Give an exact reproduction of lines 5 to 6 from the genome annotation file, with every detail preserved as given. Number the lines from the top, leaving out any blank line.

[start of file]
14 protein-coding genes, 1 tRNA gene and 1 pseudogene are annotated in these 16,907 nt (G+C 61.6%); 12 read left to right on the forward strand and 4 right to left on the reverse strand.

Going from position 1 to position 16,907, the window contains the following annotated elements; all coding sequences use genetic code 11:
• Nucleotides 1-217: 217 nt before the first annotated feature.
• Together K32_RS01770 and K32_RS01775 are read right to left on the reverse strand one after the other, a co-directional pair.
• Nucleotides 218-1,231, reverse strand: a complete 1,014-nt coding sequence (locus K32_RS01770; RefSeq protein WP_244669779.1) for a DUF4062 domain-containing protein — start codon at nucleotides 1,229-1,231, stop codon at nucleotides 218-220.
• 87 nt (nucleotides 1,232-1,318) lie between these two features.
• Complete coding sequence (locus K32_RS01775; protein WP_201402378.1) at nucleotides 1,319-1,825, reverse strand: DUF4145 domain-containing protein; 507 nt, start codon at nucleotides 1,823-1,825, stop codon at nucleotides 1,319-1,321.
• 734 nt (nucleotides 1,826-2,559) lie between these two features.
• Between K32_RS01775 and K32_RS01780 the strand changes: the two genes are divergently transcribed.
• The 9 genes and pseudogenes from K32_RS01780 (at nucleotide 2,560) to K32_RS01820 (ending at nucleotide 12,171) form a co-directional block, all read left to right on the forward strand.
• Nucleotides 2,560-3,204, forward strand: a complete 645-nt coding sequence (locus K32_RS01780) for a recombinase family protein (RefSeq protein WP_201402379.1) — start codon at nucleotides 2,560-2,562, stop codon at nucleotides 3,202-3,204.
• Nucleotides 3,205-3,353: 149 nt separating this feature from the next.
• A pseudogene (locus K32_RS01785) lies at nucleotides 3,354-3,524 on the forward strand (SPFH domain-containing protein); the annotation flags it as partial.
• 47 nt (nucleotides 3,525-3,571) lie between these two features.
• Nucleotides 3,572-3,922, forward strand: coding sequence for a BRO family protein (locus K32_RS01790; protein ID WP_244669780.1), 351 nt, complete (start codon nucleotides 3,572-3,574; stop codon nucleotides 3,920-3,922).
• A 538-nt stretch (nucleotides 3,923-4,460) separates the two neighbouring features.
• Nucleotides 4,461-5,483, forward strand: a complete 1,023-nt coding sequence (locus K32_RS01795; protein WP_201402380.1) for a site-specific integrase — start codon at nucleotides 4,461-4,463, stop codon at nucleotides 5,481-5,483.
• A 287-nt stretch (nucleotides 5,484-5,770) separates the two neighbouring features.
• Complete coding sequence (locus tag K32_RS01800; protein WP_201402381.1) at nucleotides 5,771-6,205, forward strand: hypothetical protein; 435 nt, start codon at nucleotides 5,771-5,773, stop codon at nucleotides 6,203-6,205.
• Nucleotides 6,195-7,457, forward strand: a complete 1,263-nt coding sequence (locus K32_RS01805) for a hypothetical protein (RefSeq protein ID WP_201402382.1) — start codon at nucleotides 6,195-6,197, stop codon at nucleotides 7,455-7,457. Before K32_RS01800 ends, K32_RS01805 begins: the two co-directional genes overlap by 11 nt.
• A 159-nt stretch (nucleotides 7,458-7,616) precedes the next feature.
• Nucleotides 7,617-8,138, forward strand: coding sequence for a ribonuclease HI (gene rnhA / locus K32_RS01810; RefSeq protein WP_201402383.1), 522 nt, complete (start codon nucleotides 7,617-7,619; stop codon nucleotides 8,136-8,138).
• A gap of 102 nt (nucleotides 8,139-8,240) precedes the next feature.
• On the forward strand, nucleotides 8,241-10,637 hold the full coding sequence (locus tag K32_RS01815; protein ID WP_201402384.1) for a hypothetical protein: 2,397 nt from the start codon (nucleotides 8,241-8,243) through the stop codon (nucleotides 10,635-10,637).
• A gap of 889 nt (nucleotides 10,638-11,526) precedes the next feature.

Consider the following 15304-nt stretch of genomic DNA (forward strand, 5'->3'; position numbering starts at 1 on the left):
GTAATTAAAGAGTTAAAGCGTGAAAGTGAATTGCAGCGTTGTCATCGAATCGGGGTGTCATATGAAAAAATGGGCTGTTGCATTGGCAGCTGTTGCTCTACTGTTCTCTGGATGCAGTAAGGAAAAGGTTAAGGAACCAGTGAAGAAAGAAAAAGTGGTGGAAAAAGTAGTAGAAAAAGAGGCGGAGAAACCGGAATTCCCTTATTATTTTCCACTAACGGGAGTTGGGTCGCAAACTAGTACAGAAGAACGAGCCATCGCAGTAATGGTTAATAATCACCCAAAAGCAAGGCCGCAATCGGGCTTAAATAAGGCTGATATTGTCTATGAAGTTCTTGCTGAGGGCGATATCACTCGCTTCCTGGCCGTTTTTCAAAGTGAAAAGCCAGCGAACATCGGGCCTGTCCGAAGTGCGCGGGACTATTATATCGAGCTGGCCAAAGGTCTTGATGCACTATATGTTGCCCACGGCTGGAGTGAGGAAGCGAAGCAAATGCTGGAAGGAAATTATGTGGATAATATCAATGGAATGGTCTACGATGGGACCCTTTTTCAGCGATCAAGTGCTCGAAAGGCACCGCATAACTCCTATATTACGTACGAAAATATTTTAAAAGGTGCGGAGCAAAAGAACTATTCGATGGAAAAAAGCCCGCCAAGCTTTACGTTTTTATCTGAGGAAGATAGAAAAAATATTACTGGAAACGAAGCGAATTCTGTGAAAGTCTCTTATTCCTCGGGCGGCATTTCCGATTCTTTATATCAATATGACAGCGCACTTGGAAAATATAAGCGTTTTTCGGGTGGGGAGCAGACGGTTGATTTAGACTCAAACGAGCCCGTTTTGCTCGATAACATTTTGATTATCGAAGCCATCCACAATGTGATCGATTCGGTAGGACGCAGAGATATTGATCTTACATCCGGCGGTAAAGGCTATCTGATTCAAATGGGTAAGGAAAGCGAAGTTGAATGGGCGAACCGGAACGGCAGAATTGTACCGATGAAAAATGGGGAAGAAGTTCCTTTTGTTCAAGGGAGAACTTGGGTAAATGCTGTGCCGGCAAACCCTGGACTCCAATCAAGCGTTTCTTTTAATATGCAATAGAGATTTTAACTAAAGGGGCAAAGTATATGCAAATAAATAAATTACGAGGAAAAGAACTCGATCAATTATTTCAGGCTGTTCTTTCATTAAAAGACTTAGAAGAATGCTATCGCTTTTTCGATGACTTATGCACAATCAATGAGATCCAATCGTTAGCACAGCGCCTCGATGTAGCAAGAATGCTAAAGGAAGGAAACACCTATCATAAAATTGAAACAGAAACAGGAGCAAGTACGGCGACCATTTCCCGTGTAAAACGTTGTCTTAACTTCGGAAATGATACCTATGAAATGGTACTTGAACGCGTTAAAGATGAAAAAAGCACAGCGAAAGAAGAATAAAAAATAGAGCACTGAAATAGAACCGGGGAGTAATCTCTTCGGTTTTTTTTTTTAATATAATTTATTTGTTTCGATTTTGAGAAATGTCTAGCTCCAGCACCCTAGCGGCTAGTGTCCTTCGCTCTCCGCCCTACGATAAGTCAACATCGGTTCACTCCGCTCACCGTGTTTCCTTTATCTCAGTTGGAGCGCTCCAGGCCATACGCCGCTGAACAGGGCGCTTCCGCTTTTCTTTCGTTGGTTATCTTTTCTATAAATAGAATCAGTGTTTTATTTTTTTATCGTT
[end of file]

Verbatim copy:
• Nucleotides 218-1,231, reverse strand: a complete 1,014-nt coding sequence (locus K32_RS01770; RefSeq protein WP_244669779.1) for a DUF4062 domain-containing protein — start codon at nucleotides 1,229-1,231, stop codon at nucleotides 218-220.
• 87 nt (nucleotides 1,232-1,318) lie between these two features.